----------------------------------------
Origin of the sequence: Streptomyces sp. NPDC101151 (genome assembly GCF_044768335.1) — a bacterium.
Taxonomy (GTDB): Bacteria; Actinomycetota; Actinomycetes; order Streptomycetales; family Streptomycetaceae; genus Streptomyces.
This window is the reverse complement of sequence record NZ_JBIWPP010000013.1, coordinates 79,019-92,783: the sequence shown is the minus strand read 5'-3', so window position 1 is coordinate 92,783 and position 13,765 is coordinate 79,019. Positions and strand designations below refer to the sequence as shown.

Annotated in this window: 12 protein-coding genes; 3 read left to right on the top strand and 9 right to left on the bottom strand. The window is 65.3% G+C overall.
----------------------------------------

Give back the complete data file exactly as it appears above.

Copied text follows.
Origin of the sequence: Streptomyces sp. NPDC101151 (genome assembly GCF_044768335.1) — a bacterium.
Taxonomy (GTDB): Bacteria; Actinomycetota; Actinomycetes; order Streptomycetales; family Streptomycetaceae; genus Streptomyces.
This window is the reverse complement of sequence record NZ_JBIWPP010000013.1, coordinates 79,019-92,783: the sequence shown is the minus strand read 5'-3', so window position 1 is coordinate 92,783 and position 13,765 is coordinate 79,019. Positions and strand designations below refer to the sequence as shown.

Annotated in this window: 12 protein-coding genes; 3 read left to right on the top strand and 9 right to left on the bottom strand. The window is 65.3% G+C overall.